Democratic U.S. Rep. Adam Schiff of California said that special counsel Robert Mueller should seek President Donald Trump’s sworn testimony Sunday but seemed to acknowledge that outcome was unlikely.
Speaking Sunday on NBC’s “Meet the Press,” Schiff, who chairs the House Intelligence Committee, said it would be a mistake for Mueller to conclude his investigation without interviewing Trump in person and under oath.
“I think the constraint that Bob Mueller is operating under is he had an acting attorney general who was appointed because he would be hostile to a subpoena on the president,” Schiff said.
“And now he has a permanent attorney general who was chosen for the same hostility to his investigation and who would likely oppose that step.
“I also think that the special counsel feels some time pressure to conclude his work,” Schiff added.
Schiff’s pessimistic assessment notwithstanding, Attorney General William Barr did not foreclose the possibility that Mueller could subpoena Trump during his January confirmation hearing for the attorney generalship.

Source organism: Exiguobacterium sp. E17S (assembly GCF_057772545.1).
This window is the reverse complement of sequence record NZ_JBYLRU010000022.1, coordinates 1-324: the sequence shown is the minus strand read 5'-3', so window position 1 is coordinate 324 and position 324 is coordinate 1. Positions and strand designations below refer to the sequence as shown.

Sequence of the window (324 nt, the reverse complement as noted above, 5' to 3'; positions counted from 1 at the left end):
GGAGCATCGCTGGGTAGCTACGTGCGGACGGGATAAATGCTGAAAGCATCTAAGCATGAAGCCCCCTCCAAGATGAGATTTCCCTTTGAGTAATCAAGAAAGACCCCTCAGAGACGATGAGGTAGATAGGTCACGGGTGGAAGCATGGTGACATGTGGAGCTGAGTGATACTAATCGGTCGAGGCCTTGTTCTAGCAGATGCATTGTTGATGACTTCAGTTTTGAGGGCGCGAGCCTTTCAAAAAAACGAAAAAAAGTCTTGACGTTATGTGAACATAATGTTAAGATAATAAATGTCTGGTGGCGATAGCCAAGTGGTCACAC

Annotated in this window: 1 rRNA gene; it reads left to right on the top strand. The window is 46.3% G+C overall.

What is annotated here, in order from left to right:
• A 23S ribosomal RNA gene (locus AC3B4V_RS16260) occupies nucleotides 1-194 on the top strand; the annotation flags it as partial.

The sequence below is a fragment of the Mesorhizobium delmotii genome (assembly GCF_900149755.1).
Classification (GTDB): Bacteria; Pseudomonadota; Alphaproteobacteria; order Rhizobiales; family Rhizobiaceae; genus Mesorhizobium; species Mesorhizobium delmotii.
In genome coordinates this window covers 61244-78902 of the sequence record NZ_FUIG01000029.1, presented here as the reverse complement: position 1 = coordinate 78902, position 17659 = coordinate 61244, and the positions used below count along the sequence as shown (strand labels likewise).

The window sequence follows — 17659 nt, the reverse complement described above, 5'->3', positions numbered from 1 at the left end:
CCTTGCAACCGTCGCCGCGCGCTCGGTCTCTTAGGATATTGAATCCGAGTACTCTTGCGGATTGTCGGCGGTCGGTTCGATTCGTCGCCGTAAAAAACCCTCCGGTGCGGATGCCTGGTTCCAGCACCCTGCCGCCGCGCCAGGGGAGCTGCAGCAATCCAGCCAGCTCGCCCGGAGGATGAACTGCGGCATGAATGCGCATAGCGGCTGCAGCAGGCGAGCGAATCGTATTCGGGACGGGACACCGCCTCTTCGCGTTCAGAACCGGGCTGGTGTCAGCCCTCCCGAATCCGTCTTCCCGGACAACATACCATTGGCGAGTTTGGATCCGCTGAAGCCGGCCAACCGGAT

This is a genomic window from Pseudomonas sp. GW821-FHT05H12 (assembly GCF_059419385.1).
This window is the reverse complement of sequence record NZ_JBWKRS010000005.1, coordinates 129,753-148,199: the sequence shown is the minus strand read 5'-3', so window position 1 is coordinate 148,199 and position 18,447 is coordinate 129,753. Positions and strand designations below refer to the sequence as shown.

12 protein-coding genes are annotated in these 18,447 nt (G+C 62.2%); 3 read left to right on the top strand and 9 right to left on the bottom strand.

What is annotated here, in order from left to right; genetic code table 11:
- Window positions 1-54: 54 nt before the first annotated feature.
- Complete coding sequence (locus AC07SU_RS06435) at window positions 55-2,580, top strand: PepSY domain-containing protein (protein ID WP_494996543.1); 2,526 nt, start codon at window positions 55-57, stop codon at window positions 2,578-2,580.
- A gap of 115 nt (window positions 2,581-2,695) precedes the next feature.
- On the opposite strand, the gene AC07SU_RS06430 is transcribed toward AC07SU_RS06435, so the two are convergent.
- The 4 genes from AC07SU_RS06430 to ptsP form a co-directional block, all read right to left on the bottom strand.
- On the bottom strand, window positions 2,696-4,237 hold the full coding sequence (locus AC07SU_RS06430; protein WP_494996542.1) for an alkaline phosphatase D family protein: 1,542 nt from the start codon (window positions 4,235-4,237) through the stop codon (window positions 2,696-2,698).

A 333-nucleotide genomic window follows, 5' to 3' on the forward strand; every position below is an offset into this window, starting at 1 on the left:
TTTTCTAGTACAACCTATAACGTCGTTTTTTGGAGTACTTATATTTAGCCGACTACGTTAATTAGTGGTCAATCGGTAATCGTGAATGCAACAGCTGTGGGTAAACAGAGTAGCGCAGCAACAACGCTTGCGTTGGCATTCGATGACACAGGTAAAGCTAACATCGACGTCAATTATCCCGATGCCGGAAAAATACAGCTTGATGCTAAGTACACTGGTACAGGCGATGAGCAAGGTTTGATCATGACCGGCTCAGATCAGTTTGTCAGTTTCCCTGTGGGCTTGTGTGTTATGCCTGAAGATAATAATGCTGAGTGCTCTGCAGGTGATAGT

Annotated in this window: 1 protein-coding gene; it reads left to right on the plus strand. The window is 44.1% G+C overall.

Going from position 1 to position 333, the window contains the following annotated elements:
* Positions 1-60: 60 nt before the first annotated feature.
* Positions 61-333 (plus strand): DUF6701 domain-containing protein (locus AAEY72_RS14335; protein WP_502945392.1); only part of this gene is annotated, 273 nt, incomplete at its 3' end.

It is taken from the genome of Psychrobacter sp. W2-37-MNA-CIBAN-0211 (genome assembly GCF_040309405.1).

“The question from me would be ‘What’s the predicate?’” Barr told the Senate Judiciary Committee. “If there was a factual basis for doing it, and I couldn’t say that it violated established policies, then I wouldn’t interfere.”
The Supreme Court enforced a subpoena against former President Richard Nixon in the 1974 U.S. v. Nixon decision, ruling that he had to comply with special prosecutor Leon Jaworski’s request for the infamous White House tapes.
Whether the president must comply with a subpoena for testimony is a different question, however, one which the high court has never answered.
In one relevant historical incident, Chief Justice John Marshall indicated that prosecutors could subpoena President Thomas Jefferson to testify during the 1807 treason trial of Aaron Burr. Jefferson never appeared and Marshall was speaking merely as the presiding judge, not for the Supreme Court.
Former President Bill Clinton testified from the White House by remote video feed before a federal grand jury in 1998 that independent counsel Ken Starr convened. A subpoena for Clinton’s appearance was revoked when Starr and the president’s lawyers reached a deal setting terms for his testimony.
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